Faial Island, the Blue Island
Faial Island is a wonderful surprise for all who visit it. It is a natural paradise painted in blue. Not just due to several shades of blue that decorate the houses but also because of the countless hydrangeas blooming during the summer months.
The history of Faial Island
According to the opinion of the main historians Faial was discovered after Terceira. The first settlers came from Portugal and Flanders around 1465. It is believe that they named the island Faial due to the countless fire trees (Faias-da-Terra in Portuguese) existing on the land.
In 1468 a Flemish noble named Josse Van Huertere became the Island’s captain. He brought with them several settlers to live first in the Flamengos valley and then in Horta. These settlers were responsible for the growing of woad on Faial Island. Up until 1583 the island knew prosperity. However, during the Spanish occupation, the wealth and heritage of Terceira Island was squandered by corsairs’ attacks. This troubled period was worsened by the 1672-73 volcanic eruption. The northwest of Faial Island was devastated.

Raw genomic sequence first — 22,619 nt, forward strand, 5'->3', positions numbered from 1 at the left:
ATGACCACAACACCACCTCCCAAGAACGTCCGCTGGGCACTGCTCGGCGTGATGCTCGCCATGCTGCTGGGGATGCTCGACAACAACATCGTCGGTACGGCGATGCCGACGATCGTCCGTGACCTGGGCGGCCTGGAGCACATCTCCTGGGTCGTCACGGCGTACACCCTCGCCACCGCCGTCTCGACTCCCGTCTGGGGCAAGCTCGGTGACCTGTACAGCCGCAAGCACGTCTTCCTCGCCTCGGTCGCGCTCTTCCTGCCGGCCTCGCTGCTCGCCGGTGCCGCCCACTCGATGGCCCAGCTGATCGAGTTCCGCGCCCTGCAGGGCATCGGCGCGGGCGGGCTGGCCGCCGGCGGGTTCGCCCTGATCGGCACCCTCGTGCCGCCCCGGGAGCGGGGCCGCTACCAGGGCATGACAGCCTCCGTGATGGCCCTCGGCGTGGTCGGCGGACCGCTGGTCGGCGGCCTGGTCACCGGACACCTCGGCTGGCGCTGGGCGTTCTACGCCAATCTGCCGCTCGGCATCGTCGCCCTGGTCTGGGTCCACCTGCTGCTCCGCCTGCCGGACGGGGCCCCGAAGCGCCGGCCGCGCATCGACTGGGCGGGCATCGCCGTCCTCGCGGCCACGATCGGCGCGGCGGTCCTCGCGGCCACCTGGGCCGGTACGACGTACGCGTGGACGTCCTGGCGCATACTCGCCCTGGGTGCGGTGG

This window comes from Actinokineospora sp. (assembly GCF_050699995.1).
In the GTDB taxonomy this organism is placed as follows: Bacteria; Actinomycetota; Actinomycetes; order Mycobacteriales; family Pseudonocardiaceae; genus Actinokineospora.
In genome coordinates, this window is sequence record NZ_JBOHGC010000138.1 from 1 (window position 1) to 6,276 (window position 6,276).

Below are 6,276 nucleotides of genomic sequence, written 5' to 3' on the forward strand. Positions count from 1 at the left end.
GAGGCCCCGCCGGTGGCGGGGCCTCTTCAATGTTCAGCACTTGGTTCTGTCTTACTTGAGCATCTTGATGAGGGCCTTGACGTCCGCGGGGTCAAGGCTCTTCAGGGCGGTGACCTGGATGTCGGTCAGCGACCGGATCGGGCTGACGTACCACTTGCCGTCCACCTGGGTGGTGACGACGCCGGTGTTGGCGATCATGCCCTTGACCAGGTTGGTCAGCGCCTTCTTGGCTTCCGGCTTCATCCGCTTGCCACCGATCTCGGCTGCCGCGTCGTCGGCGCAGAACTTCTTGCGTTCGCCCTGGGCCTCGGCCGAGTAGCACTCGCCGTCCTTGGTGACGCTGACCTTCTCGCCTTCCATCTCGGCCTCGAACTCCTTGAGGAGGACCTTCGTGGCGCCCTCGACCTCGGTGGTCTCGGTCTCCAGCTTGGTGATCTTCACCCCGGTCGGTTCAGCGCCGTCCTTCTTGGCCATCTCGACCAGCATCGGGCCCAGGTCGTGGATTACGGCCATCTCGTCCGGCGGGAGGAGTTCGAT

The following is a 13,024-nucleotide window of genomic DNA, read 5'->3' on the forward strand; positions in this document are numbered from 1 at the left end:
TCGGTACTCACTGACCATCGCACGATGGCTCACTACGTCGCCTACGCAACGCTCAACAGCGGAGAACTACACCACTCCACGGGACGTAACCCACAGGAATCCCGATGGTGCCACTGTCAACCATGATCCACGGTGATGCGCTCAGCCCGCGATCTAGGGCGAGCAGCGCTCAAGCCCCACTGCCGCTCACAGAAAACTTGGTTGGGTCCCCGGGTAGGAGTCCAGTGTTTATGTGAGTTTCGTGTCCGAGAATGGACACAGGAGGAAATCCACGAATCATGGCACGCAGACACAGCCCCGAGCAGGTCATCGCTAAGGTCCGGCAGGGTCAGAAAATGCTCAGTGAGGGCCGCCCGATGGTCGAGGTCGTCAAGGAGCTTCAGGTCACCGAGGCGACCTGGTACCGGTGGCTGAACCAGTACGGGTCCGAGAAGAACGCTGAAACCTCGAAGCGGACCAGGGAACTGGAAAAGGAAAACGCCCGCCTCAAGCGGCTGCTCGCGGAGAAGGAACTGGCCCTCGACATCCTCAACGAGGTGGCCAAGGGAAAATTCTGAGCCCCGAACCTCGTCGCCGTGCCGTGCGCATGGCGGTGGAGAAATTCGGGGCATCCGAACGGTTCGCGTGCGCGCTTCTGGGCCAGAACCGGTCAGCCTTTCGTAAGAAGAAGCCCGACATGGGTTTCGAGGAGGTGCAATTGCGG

With the Restoration Faial entered a new period of development. The natural conditions of Faial harbor elected it as a privileged navigational stopover between Europe and America. By those days the main exports to Continental Portugal and other European destinations were wine and spirits. By the 18th century occurred the development of whale hunting. Several whaling fleets came to Horta city. By then also come the oranges, which become the main source of income of the Faial Island. However the vineyards and the orange groves were destroyed by infesting diseases. Faial Island was saved by its geographic position, as it became the most important telecommunications centre between North America and Europe. The communication was done submarine cables that passed by the Island, namely by Horta city. The opening of the Horta Weather Observatory in 1915 also promoted the economy of the Island.
Faial Island geographic location played once more an important role during the first time of the aviation. The Island was the stopover of the first planes that crossed the North Atlantic until the 40s.
Since the 19th century Horta has been one of the most important sea ports. Its marina has been a meeting point for sailors from all over the world since its opening in 1986. Many of them elect the famed Peter’s Café as their home away from home.
Photo by Galeria de Ulrich Thumult
In 1957 Faial Island was shaken by the volcanic eruption from the Ilhéu dos Capelinhos. The eruption projected such an amount of lava and ash that created an islet. Later this islet became linked to Faial by an isthmus.